Still basking in the near-unanimous praise for its recent mainstage musical hit, “The Drowsy Chaperone,” and beginning to tout the upcoming production of Fats Waller’s “Ain’t Misbehavin’,” MusicalFare Theatre on Saturday completed a quartet of recent cabaret entertainments in a new lounge before an appreciative afternoon gathering of about 80. The lovers of song and banter were happy to enjoy the ample talents of keyboardists Randy Kramer and Theresa Quinn, plus former Tommy Dorsey trombonist Phil Sims and a former Dorsey pal, percussionist Tom Kasperek, in a little revue titled “The Bus Stops Here.” No “Go Bills,” No Sabres woes – just tunes from yesteryear, some from today, a little Broadway, plenty of Gershwin, lots of talk.
The sleek, new space at MusicalFare’s Daemen College home is called the Premier Center, and it’s been the venue for an eclectic series of mostly one-night cabaret-style shows for a couple of months: tributes to Louis Prima, Louis Armstrong and Carole King, musical evenings of various genres – including a harpist, Rita Costanzi – lounge favorites from KellyKate Abel and Chuck Basil, oldies from the Great American Songbook and a one-woman stage presentation on the life of Emily Dickinson, “The Belle of Amherst.”
So, when the mainstage goes dark, the lights come on at the Premier. There are tables, a bar, a stage. There are munchies, adult beverages. It has the feel of a jazz club without the smoke. It is – well, very cool. MusicalFare’s Kramer, who is artistic director of the venue, is rightly proud of the addition.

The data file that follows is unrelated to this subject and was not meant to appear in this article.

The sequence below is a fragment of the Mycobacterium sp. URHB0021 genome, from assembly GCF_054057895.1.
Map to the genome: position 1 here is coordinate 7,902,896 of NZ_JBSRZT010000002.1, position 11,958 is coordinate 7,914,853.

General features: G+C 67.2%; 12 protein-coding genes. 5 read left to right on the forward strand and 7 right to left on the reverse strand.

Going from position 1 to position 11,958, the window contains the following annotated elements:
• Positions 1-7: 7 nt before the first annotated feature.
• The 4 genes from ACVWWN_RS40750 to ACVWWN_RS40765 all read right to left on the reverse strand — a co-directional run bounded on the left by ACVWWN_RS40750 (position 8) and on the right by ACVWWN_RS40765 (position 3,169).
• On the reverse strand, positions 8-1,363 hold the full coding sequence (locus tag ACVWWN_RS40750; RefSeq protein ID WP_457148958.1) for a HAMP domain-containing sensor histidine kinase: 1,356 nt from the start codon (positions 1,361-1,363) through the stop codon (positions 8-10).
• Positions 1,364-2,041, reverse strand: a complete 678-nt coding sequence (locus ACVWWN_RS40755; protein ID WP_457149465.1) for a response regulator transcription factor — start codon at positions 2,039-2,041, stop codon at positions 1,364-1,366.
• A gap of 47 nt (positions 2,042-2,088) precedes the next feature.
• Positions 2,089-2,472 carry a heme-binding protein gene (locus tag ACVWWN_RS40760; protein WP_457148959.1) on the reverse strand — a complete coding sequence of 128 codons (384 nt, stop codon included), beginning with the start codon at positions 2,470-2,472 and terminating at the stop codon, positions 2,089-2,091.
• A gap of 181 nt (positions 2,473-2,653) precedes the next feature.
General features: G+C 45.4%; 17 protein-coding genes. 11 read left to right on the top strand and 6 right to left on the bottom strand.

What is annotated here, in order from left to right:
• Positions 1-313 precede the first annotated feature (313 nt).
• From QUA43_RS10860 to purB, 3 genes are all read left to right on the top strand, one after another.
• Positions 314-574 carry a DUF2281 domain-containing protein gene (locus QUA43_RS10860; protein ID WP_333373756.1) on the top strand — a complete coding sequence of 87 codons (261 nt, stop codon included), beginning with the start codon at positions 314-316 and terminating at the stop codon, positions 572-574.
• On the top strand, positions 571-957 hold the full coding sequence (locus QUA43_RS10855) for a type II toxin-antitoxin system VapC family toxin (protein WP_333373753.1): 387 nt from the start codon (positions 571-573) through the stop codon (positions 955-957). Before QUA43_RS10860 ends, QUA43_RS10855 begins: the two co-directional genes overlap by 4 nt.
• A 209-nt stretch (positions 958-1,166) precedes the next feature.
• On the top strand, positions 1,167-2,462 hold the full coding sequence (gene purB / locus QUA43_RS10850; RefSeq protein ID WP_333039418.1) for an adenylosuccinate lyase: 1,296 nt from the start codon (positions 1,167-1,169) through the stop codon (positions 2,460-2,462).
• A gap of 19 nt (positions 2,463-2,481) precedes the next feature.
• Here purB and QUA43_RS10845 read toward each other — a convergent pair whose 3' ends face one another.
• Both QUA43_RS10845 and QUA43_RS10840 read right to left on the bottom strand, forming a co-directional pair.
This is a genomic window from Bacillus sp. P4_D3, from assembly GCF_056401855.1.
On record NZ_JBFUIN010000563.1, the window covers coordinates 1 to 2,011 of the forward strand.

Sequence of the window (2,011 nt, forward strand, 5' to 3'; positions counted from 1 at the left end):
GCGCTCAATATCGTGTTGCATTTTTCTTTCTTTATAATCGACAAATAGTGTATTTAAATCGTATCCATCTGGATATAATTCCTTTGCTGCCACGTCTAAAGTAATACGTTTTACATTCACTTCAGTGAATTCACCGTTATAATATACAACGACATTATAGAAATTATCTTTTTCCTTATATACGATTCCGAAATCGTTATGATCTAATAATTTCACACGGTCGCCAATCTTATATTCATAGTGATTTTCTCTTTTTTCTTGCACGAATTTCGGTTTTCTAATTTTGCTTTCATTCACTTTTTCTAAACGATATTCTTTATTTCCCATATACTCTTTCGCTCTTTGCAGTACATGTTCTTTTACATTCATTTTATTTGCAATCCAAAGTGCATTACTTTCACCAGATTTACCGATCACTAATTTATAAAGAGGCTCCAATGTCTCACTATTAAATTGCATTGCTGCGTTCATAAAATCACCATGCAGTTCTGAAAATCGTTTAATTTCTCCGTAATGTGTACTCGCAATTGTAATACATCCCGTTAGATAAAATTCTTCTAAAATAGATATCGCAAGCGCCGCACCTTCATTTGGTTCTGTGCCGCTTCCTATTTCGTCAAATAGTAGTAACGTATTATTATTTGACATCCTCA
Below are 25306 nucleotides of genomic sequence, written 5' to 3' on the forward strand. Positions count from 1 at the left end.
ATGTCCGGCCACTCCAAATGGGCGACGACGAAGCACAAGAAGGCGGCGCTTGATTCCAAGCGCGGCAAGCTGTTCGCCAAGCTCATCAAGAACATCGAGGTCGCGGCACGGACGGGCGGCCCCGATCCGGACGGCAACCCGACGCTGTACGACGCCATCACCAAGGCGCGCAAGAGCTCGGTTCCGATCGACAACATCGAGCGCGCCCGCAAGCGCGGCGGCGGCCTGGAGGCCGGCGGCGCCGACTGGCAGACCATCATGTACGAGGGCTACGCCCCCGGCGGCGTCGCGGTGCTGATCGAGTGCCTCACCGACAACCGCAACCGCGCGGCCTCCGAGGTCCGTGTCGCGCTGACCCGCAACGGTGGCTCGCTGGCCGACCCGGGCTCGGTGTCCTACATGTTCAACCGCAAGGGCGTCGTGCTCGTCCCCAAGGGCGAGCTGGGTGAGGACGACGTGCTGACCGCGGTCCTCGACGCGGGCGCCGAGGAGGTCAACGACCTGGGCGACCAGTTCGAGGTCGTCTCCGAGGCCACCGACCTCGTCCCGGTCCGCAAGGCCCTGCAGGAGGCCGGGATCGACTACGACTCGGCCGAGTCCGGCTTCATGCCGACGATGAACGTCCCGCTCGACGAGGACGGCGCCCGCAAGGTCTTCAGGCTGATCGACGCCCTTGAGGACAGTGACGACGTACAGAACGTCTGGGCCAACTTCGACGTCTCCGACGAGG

“The Bus Stops Here,” two 90-minute shows, was almost all music from the Kramer-Quinn-Sims developmental days – experiences away from familiar Buffalo turf, including Kramer’s experiences with the former Summerfare, Upstage New York and the fledgling MusicalFare; Quinn’s early songwriting days in Nashville, then tickling the ivories while preparing for law school; and Sims, on the road with the Tommy Dorsey Orchestra, with hundreds of gigs and name-dropping stories to go with each one of them.
The show, with all arrangements by Sims, paraded a diverse list of songs, from Dorsey staples, R&B and Harold Arlen segued into Ellington and a raucous “Night Train” with ease. There were excerpted showstoppers from “A Chorus Line,” with some Carole King and Bacharach and a touching post-Katrina ode to Louisiana by the surprisingly versatile Quinn. The always-amazing Kramer recalled a few directorial problems before the gregarious and animated Sims turned vocalist and wrapped up the night with what he called an “epic medley” of every song George and Ira Gershwin ever penned. From “An American in Paris” to “Porgy and Bess,” to “A Foggy Day” to “How Long Has This Been Going On?” and back again – these were brilliant last minutes.
“The Bus Stops Here” could easily return to the Premier. It’s a perfect vehicle for the space, tuneful, joyful, quick. Maybe Sims could play more, talk less.
Next at the Premier: “A Big Band Holiday,” songs of the season in December.